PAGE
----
Software development efforts continue to fail because of poor implementation of more than adequate technology. The software industry creates new tools and languages to solve problems that don’t exist while developers and engineers rant about complexity, “difficult to implement” technologies, and deficient paradigms. The problem is the quality of the people, not the quality of the technology.
During my years as a consultant, I have repeatedly worked on teams or was sent in to support a product that was improperly installed, configured, and/or used. The bunker cry of each failing project is always the same: “this product sucks”. Examples have ranged from overriding the default configuration of the product with custom scripts which were unnecessary if the product configuration guide had been given a cursory read (which eventually led to an inability to perform other standard configuration changes or product upgrades without much difficulty and increased unsupported customization of the configuration), to abuse of a non-standard capability within a product to avoid learning the technology for which the product was built.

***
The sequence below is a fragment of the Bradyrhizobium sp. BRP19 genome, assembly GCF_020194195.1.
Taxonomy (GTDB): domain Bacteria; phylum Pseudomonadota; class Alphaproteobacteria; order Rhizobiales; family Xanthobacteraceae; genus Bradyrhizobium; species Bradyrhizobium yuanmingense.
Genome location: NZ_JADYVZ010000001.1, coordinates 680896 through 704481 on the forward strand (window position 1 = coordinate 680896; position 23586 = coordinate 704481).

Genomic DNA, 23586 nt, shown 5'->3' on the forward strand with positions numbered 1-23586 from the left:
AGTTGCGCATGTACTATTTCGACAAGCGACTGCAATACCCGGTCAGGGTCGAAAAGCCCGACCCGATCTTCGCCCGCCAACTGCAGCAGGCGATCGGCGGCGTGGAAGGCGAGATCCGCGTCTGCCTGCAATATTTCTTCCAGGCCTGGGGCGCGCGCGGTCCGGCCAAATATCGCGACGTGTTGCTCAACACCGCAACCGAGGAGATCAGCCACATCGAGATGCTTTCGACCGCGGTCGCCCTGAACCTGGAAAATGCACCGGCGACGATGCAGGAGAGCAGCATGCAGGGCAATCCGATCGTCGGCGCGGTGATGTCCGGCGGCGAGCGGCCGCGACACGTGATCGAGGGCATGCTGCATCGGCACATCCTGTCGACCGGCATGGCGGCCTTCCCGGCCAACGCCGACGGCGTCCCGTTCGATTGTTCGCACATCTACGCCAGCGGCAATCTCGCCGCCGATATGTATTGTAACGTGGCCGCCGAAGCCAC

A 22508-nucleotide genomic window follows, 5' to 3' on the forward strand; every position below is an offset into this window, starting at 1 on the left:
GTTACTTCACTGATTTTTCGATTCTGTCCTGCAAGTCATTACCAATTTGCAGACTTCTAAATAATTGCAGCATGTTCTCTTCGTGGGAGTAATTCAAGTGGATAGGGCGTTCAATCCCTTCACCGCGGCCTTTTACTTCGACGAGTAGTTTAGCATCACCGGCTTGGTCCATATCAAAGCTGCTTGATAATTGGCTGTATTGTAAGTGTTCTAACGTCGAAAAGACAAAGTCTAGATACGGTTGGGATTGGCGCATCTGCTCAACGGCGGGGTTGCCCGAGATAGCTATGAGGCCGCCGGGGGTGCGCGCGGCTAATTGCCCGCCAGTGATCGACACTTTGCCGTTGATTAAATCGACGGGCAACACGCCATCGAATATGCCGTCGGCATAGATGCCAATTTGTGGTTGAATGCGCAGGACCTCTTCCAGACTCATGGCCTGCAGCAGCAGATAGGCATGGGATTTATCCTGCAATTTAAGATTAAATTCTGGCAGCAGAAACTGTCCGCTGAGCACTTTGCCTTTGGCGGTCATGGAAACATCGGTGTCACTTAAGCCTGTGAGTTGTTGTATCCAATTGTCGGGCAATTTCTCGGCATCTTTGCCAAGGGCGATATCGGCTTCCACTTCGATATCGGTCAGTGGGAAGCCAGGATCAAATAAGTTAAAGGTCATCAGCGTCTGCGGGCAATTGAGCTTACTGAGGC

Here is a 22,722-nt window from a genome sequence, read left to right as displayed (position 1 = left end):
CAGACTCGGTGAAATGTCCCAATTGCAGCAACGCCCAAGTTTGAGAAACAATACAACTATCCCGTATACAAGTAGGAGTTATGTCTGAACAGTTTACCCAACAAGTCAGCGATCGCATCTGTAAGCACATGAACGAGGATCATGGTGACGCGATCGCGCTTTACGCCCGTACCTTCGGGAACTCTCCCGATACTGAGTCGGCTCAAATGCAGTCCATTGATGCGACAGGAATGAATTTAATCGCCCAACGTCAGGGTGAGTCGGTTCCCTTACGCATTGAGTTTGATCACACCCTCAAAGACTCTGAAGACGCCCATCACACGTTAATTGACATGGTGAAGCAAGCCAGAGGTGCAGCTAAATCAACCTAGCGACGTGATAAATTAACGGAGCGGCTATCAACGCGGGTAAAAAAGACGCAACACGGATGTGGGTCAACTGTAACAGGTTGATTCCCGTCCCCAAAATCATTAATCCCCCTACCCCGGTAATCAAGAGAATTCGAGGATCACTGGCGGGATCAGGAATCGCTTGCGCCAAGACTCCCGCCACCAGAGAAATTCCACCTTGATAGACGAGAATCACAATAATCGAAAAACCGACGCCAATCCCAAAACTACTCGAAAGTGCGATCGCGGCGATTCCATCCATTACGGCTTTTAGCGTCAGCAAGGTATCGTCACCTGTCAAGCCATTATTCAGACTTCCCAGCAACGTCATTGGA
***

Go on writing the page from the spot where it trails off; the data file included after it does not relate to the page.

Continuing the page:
The answer to these problems is to get the right people for the technology or to accept that getting such people is not possible and to change the technology to one that can be adequately staffed. Every change in technology costs an organization money in the loss of reuse of existing components and the loss of investment in training on the previous technology. The gains from migration must be weighed against what is lost. I’ve watched projects migrate to an open-source product under the concept that they avoid the cost of product licensing while the cost of migration would pay for the product licensing for the next 5,000 years.
Technology sprawl is not the answer.